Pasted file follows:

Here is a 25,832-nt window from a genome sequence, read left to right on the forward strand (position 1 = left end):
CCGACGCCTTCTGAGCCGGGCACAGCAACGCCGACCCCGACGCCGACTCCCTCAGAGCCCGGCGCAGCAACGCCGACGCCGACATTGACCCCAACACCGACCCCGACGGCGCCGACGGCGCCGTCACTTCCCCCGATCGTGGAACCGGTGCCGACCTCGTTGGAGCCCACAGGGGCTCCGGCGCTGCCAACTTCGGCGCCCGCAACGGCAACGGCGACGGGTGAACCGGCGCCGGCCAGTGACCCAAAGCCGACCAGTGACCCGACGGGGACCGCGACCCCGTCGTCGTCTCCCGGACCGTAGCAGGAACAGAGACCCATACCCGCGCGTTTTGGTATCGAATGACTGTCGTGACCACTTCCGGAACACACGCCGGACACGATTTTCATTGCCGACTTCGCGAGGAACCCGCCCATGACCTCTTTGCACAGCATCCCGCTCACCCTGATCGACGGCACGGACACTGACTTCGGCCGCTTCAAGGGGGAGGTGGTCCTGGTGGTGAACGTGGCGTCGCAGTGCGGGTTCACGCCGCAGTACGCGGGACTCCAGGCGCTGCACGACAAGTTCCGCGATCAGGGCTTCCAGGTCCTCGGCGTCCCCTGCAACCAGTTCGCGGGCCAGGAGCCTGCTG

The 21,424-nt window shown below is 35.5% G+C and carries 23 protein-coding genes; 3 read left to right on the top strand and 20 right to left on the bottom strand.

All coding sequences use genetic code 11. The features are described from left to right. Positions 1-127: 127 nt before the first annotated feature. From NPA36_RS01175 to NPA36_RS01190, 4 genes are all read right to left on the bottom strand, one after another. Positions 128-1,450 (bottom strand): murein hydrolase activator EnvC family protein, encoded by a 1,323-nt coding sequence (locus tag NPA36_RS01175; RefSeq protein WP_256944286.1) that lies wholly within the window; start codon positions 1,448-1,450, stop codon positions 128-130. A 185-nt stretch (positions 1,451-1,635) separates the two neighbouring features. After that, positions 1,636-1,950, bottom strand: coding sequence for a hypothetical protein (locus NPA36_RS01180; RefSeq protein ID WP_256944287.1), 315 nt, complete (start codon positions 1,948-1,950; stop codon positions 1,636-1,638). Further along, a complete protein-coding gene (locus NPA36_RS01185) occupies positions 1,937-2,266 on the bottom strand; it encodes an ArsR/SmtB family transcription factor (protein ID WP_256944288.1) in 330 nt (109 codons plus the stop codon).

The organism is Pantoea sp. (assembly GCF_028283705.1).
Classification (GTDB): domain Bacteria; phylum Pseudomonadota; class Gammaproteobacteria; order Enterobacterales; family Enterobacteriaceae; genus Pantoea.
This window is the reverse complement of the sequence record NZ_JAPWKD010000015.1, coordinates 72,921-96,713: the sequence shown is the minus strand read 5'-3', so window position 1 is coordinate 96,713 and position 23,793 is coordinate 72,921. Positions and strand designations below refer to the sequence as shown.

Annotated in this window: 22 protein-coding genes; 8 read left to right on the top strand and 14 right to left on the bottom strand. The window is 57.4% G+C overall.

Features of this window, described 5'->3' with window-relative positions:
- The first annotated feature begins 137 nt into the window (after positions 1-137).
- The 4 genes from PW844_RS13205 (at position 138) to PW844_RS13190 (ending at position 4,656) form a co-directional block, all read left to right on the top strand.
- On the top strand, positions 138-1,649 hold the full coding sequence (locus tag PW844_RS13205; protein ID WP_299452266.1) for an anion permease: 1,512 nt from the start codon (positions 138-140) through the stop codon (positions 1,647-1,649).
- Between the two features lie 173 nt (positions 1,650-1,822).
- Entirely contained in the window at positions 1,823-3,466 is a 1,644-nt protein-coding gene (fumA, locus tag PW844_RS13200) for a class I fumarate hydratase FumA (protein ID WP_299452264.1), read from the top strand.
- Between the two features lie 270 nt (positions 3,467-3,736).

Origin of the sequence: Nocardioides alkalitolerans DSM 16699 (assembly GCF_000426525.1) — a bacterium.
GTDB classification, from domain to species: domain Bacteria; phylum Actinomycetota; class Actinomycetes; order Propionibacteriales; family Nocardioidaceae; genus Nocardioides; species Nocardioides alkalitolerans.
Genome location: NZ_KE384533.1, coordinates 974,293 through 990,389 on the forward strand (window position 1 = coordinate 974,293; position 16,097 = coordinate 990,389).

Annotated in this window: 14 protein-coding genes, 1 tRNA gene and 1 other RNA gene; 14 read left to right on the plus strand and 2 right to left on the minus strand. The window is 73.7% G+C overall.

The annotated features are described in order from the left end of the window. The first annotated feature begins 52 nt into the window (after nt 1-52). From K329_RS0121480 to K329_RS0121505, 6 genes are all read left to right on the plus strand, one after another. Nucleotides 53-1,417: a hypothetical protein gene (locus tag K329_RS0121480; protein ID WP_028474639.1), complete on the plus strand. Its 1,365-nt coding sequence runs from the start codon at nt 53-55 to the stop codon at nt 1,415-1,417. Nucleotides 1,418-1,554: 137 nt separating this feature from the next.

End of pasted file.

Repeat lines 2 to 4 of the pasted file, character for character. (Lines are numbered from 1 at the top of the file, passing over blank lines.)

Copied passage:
CCGACGCCTTCTGAGCCGGGCACAGCAACGCCGACCCCGACGCCGACTCCCTCAGAGCCCGGCGCAGCAACGCCGACGCCGACATTGACCCCAACACCGACCCCGACGGCGCCGACGGCGCCGTCACTTCCCCCGATCGTGGAACCGGTGCCGACCTCGTTGGAGCCCACAGGGGCTCCGGCGCTGCCAACTTCGGCGCCCGCAACGGCAACGGCGACGGGTGAACCGGCGCCGGCCAGTGACCCAAAGCCGACCAGTGACCCGACGGGGACCGCGACCCCGTCGTCGTCTCCCGGACCGTAGCAGGAACAGAGACCCATACCCGCGCGTTTTGGTATCGAATGACTGTCGTGACCACTTCCGGAACACACGCCGGACACGATTTTCATTGCCGACTTCGCGAGGAACCCGCCCATGACCTCTTTGCACAGCATCCCGCTCACCCTGATCGACGGCACGGACACTGACTTCGGCCGCTTCAAGGGGGAGGTGGTCCTGGTGGTGAACGTGGCGTCGCAGTGCGGGTTCACGCCGCAGTACGCGGGACTCCAGGCGCTGCACGACAAGTTCCGCGATCAGGGCTTCCAGGTCCTCGGCGTCCCCTGCAACCAGTTCGCGGGCCAGGAGCCTGCTG

The 21,424-nt window shown below is 35.5% G+C and carries 23 protein-coding genes; 3 read left to right on the top strand and 20 right to left on the bottom strand.

All coding sequences use genetic code 11. The features are described from left to right. Positions 1-127: 127 nt before the first annotated feature. From NPA36_RS01175 to NPA36_RS01190, 4 genes are all read right to left on the bottom strand, one after another. Positions 128-1,450 (bottom strand): murein hydrolase activator EnvC family protein, encoded by a 1,323-nt coding sequence (locus tag NPA36_RS01175; RefSeq protein WP_256944286.1) that lies wholly within the window; start codon positions 1,448-1,450, stop codon positions 128-130. A 185-nt stretch (positions 1,451-1,635) separates the two neighbouring features. After that, positions 1,636-1,950, bottom strand: coding sequence for a hypothetical protein (locus NPA36_RS01180; RefSeq protein ID WP_256944287.1), 315 nt, complete (start codon positions 1,948-1,950; stop codon positions 1,636-1,638). Further along, a complete protein-coding gene (locus NPA36_RS01185) occupies positions 1,937-2,266 on the bottom strand; it encodes an ArsR/SmtB family transcription factor (protein ID WP_256944288.1) in 330 nt (109 codons plus the stop codon).